What the nation witnessed was essentially a failure of other stakeholders, not the electoral umpire itself which had played its own part to the extent of even issuing appointment letters to its ad hoc staff, detailing their rights and privileges including their remunerations. This was done to guard against the last minute substitution of trained ad hoc staff for people brought from outside to come and claim the INEC stipends or do the bidding of politicians. It was also to avoid attempts by any Electoral Officer to shortchange the ad hoc staff in terms of payment.

It is absurd to hear politicians lampoon INEC for electoral violence. It is even more disheartening that the electorate would blame the electoral umpire for electoral violence. If anyone is to blame, it is the politicians, the electorate and the security agencies, listed in order of precedence.

The politicians who give peanuts to people to engage in violent acts; the electorate whose sons, brothers or other relations accept those peanuts from politicians; then, the security agencies whose duty it is to do conflict mapping, threat assessment and prevent violence or rein in the “bad boys” before, during and after the elections.

Way Forward

As it stands, Nigeria has a long way to go, seeing how security operatives who should enforce the laws were inactive during the two elections. There had been cases where they aided rigging.

However, all hope is not lost. President Muhammadu Buhari would do well to ensure that, under his administration,  the votes of the people count. One way of doing that is to create an Electoral Offences Commission. For now, INEC has no capacity to successfully ensure the prosecution of all electoral offenders. In every election in Nigeria, the electoral umpire has never succeeded in prosecuting up to five percent of offenders!

Breaking: INEC fixes Nov. 2 for Governorship elections in Kogi, Bayelsa(Opens in a new browser tab)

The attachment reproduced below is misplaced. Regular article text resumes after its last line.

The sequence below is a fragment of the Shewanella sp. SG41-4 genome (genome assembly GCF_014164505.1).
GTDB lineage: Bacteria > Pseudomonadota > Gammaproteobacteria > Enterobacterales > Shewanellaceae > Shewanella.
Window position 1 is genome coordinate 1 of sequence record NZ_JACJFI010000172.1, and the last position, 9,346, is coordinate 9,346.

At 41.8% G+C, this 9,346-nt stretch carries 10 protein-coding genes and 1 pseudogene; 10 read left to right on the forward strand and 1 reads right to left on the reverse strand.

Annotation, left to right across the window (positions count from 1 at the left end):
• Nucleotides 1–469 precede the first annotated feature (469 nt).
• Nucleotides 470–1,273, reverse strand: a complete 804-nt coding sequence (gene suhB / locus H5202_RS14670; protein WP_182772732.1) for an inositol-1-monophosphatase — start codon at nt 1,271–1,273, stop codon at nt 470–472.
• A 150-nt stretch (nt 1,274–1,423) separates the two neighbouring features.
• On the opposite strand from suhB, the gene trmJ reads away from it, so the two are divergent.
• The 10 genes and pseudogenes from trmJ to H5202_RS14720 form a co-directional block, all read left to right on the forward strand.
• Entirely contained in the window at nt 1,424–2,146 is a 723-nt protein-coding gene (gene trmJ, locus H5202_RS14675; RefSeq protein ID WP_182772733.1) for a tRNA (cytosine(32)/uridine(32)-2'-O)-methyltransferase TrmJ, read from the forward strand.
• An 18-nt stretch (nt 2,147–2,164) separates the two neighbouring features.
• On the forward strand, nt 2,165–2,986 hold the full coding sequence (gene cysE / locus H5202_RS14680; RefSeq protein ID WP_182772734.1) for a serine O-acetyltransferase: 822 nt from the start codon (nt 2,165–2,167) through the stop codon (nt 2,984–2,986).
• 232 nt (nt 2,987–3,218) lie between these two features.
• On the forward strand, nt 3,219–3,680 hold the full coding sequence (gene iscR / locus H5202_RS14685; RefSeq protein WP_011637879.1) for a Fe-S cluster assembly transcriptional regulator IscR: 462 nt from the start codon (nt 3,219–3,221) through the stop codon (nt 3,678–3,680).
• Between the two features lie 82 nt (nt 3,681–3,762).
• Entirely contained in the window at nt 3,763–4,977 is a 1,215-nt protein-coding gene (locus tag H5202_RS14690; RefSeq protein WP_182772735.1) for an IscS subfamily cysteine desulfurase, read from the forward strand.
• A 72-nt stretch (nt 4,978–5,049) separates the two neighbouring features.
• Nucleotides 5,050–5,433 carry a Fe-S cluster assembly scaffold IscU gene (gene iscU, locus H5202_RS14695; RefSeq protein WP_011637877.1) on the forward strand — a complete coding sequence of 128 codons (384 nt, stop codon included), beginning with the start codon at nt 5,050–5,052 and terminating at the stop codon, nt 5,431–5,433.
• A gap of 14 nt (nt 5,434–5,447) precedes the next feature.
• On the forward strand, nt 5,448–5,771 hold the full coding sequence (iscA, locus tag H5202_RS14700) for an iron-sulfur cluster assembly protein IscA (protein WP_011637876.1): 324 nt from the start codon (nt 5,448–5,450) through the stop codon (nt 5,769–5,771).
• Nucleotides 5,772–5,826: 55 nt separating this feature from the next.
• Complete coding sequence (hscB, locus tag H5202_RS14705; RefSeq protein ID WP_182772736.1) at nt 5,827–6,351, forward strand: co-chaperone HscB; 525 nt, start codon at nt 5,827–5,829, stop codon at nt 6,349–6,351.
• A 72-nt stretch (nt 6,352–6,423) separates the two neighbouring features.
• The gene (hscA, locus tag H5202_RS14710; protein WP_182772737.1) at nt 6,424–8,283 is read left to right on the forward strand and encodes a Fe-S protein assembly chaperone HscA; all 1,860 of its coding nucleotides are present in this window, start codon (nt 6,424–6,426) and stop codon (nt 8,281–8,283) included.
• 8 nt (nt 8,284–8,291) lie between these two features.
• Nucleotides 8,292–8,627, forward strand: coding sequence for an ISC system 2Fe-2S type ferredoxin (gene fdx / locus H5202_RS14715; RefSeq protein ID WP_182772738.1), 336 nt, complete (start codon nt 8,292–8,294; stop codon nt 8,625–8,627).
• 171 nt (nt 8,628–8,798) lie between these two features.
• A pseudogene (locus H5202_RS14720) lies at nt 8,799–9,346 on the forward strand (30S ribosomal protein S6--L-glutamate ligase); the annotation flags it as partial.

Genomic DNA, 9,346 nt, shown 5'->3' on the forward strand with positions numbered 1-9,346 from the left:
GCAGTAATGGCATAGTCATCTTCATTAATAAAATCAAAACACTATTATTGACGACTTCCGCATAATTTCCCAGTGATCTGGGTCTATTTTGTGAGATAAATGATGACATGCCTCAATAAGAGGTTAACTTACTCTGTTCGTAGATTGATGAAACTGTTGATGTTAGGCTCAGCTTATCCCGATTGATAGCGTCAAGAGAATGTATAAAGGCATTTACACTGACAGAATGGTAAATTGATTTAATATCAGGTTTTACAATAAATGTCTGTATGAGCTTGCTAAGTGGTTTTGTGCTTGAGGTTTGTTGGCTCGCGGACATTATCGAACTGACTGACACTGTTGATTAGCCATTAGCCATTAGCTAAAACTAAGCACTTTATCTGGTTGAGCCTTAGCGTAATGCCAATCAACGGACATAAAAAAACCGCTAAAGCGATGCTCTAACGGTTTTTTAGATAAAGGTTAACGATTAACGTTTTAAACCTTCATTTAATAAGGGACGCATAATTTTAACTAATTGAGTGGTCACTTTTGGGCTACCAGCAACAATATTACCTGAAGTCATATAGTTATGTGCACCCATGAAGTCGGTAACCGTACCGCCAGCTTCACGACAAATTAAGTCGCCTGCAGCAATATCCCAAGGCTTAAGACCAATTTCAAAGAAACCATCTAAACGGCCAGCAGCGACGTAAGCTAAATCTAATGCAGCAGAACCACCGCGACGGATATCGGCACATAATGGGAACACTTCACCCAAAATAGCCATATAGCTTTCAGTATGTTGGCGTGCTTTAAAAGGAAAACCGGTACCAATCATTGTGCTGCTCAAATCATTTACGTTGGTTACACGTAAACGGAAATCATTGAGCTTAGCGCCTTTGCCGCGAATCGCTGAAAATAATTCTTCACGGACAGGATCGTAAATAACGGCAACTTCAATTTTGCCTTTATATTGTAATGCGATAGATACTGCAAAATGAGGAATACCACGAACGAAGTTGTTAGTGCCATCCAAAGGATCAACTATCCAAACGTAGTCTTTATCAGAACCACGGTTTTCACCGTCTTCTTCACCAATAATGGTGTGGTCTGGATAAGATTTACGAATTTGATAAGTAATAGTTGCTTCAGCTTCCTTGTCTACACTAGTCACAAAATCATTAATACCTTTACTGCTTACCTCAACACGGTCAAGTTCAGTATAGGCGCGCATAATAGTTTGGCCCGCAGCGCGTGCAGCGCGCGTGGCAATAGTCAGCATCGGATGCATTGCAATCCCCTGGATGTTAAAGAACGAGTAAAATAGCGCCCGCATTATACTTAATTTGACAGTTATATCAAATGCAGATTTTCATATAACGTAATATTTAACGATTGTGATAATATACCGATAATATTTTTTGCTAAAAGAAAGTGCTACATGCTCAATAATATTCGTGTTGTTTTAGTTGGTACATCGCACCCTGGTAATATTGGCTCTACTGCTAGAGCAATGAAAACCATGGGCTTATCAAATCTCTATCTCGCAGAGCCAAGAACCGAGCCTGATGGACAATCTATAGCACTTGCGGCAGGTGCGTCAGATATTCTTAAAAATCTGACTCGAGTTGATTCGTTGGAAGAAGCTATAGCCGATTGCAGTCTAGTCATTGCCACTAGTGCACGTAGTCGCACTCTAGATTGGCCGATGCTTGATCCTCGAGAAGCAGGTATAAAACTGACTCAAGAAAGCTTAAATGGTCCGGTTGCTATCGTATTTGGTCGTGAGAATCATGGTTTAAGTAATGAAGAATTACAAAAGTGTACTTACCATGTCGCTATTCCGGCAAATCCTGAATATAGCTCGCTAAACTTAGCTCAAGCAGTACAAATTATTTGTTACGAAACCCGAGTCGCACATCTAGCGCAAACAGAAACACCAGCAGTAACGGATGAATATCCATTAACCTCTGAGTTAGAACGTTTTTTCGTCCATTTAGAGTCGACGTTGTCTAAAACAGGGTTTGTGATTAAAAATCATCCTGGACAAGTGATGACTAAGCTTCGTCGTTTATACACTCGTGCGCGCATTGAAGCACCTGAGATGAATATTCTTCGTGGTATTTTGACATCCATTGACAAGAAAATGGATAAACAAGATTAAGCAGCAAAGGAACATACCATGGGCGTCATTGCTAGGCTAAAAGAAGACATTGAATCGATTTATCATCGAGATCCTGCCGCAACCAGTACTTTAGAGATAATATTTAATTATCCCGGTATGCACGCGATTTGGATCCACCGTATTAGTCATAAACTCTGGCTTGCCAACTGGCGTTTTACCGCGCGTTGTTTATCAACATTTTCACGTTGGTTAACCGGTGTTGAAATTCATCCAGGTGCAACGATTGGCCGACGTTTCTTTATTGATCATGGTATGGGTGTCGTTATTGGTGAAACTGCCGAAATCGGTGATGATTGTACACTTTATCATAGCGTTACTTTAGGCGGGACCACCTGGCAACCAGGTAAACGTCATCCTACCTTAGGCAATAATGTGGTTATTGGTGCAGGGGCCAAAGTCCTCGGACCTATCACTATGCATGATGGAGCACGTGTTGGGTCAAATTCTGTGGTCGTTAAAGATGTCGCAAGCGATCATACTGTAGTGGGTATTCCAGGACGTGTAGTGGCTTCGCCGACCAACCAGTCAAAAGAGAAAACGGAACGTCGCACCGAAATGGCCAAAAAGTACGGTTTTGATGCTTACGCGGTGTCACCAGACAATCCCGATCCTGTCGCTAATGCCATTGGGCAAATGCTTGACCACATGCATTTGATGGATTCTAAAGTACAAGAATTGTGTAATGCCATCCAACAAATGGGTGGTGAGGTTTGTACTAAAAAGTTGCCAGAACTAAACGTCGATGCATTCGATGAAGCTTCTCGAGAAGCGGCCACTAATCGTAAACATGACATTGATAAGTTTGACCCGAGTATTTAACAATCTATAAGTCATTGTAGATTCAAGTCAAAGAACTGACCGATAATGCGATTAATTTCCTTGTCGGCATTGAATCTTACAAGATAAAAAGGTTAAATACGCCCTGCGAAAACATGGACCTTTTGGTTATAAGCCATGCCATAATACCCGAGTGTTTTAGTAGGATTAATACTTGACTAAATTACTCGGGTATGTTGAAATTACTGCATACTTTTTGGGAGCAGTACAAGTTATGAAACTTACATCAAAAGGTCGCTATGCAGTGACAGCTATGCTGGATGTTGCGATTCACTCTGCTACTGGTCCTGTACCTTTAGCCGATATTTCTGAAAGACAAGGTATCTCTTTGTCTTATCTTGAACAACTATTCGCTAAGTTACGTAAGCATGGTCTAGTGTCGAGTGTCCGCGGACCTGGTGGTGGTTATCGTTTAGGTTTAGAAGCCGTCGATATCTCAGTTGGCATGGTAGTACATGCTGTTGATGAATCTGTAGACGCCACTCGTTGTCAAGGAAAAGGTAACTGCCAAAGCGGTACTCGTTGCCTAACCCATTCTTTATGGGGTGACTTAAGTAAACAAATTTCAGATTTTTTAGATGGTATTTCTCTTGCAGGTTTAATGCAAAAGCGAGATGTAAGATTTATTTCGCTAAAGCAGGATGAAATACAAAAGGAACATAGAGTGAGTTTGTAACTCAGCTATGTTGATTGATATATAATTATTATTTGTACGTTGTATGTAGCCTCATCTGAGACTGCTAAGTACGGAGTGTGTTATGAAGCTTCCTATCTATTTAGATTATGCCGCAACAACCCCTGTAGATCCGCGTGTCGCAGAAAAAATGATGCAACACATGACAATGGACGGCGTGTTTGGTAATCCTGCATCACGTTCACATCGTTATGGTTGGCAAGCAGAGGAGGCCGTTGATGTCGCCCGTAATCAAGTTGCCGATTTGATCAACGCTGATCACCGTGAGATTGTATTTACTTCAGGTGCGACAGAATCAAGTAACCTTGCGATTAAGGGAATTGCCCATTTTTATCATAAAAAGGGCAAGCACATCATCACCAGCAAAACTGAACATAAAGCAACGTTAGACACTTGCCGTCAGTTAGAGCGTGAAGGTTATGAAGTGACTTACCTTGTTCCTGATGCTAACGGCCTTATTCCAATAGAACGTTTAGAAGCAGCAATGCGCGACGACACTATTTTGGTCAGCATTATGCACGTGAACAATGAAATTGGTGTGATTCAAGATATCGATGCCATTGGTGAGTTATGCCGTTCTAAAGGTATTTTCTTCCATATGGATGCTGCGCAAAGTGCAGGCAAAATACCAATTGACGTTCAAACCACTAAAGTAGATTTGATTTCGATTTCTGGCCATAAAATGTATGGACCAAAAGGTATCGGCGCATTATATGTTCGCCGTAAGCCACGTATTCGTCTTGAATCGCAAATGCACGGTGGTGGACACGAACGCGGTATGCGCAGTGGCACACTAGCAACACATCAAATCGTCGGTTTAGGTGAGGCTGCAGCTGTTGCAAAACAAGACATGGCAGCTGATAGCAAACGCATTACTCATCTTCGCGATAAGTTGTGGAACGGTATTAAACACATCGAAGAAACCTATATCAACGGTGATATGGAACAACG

Then, there is the Electoral Act Amendment Bill which the president refused assent severally in the last dispensation. The bill has been reintroduced in the 9th Senate and only on Wednesday passed Second Reading.

One important aspect of the Bill is that in Section 52 (2), it provides for electronic voting. “The commission may adopt electronic voting or any other method of voting in any election it conducts as it may deem fit”, the Bill states.

It also makes it mandatory for INEC to have an electronic database wherein all the results of an election would be transmitted. Aside this, the data of all accredited voters must also be transmitted, using the smart card readers, to the central database upon the conclusion of accreditation. These data are expected to be kept by INEC until all electoral disputes are concluded by the Judiciary.

If the president had assented to the Bill as was presented to him by the 8th Assembly, perhaps the nation would not have witnessed the series of electoral malfeasance associated with the general elections and the just-concluded governorship elections in Kogi and Bayelsa states. The president may wish to, this time write his name in gold and assent to the Bill when forwarded to him. A lot can be achieved in sanitizing the electoral space before the conduct of Edo and Ondo governorship elections, next year.

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This is one sure way of changing the narrative from “To Gun be the Glory”, to, “To God be the Glory”. Or, from “In Gun we Trust”, to, “In God we Trust”. The era of seizing power through the barrel of the gun is long gone. The President and the political class must be reminded that Nigerians did not suffer in vain to replace military rule with jackboot democracy. Let democracy reign, not guns, not violence and rigging which have hallmarked our system as shown in the 2019 gensral elections a d the recent ones in Kogi and Bayelsa.